Flint, MI—Endurance sports have been ingrained in Kenny Krell from a young age. Over the years, it’s brought him to races worldwide and across the country. Now, Krell is bringing that passion to the Crim Fitness Foundation as its new director of races and training.
“It’s (endurance sports) been a part of me [since] my freshman year in high school, all the way to now and I have not stopped doing it,” Krell said of endurance training. “Barring anything ridiculous, I don’t think I would stop until I’m in the ground. It’s an everyday thing for me.”
Krell began his new role on April 17, 2023, overseeing the nonprofit’s signature racing events, along with training programs for runners and walkers. He is aiming to bring his experience from being an athlete, endurance coaching and running a sports event management company to fine-tune Crim’s work.
Among various races hosted by the foundation is the HAP Crim Festival of Races, commonly known as the Crim. The Crim is coming up on Aug. 25 and Aug. 26, and its lineup of events include the 10-mile, 5-mile, 5k and 1-mile races along with the Teddy Bear Trot.
Krell recalled running the Crim back in the 1980s when he was still in high school, and he’s hoping to restore the kind of standing that the Crim had back in those days.
“The Crim, even way down in Wyandotte where I’m from …, that’s what everybody talked about, ‘Are you running the Crim? Are you running the Crim?,” he said. “That was the event and anybody who was a runner ran it back then. Part of the goal is to get that status back.”
Lauren Holaly-Zembo, the Crim Fitness Foundation’s CEO, said she’s also hoping for the Crim’s participation to return to its pre-COVID-19 levels, and to enhance participants’ experience under the leadership of Krell and Liz Jones, the new associate director of races and training.
The Crim has drawn anywhere from 8,000 to 10,000 participants post-COVID, while the numbers were upwards of 15,000 prior to the pandemic, Holaly-Zembo said. She added that turnouts for races have taken a hit nationwide, though the Crim’s dip in participation has fared better relative to patterns across the country.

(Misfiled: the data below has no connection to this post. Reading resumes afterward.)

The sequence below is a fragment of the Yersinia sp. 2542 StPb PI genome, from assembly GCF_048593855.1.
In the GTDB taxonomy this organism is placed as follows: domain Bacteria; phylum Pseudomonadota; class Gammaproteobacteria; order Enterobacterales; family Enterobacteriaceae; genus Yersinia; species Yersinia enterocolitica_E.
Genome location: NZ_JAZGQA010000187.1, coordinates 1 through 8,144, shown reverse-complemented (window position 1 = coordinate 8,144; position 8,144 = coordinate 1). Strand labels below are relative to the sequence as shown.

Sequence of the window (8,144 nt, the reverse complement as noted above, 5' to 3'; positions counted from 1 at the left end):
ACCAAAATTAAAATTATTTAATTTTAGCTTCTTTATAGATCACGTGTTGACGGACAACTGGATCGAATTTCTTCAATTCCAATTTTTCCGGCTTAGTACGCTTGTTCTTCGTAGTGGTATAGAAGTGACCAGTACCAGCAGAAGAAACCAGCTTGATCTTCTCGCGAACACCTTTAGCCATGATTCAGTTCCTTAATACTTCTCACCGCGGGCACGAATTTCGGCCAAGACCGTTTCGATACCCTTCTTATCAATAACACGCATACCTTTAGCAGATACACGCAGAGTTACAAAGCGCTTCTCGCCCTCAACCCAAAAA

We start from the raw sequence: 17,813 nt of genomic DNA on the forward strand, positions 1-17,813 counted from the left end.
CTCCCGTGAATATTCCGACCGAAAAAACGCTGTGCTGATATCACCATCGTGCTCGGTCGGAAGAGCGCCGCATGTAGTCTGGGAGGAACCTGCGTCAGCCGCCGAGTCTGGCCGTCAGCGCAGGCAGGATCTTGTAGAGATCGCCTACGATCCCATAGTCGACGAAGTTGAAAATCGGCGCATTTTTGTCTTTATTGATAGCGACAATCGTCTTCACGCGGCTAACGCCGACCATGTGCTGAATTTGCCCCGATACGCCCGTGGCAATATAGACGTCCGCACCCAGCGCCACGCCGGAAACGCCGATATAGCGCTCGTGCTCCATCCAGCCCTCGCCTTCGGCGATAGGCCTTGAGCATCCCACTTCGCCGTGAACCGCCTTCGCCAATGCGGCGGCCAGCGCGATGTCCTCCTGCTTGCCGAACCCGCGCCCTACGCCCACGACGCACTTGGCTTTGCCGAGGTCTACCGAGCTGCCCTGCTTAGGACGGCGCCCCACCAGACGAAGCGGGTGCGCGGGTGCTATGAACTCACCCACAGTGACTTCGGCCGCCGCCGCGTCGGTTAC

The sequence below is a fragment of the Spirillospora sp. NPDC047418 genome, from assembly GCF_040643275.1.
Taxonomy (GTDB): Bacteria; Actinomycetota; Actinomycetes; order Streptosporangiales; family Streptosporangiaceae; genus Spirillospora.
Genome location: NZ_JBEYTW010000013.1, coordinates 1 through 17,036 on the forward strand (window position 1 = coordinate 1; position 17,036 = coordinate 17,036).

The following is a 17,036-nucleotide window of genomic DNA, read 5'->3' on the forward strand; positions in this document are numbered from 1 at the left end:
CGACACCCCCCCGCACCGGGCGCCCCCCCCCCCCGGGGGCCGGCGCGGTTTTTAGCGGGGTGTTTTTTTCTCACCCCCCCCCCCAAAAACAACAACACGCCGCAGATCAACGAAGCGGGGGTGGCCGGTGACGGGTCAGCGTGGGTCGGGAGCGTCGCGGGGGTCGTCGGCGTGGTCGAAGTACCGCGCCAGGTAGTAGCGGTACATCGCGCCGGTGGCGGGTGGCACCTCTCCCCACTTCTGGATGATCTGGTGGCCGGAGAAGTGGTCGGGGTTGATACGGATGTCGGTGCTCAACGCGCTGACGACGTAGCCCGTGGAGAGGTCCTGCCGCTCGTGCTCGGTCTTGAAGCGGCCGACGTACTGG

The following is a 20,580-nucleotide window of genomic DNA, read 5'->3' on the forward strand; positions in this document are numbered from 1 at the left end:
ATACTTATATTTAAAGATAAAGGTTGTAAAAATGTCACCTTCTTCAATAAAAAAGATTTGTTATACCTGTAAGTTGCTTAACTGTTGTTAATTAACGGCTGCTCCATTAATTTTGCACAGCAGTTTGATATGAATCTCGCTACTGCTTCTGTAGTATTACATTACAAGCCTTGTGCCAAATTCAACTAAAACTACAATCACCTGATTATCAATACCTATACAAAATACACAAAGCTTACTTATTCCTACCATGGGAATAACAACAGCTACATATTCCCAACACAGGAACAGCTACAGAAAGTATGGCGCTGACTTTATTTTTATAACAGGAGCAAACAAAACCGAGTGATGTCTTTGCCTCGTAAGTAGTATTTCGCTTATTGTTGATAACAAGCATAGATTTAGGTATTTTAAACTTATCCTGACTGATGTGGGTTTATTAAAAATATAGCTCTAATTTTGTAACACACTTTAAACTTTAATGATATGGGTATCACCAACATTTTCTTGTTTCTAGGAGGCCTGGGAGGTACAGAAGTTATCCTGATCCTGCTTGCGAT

“The racing industry as a whole is down,” she said. “There’s just less runners and walkers. Races have really struggled through the pandemic, but the Crim has not seen as much of a drop as national trends … At the end of the day, it’s a beloved community race, so people continue to come out and support it and be a part of it.”
This August, Holaly-Zembo noted that the Crim is going into its 46th year.
“It’s always been there for the community,” Holaly-Zembo said. “We’ve never gone away. So I think it’s just an important day of a community celebration. We look at it as a day to really just showcase and celebrate Flint. The course goes through lots of different neighborhoods. People are lining the course and they just come out and celebrate.”
The history of the Crim dates back to the 197os. In August 1977, Bobby Crim, then the speaker of the Michigan House of Representatives, and Lois Craig, his assistant at the time, launched what was then called the Bobby Crim 10 Mile Road Race to help fundraise for athletes of the Michigan Special Olympics, according to the Crim Fitness Foundation.
Looking ahead, Holaly-Zembo said the foundation is also aiming to make the Crim more inclusive, and that goes for training for runners and walkers too. Getting the younger generation more involved is another goal as well, Krell added.
“It’s 2023 and you got to keep up with the trends,” he said.
In the meantime, Krell said as the Crim’s event director, he’s looking forward to making upgrades to the Crim this year, experiencing the festival on the ground and taking it all in.
“The best events are the ones that have that community foundation,” Krell said, “and this is all about the community.”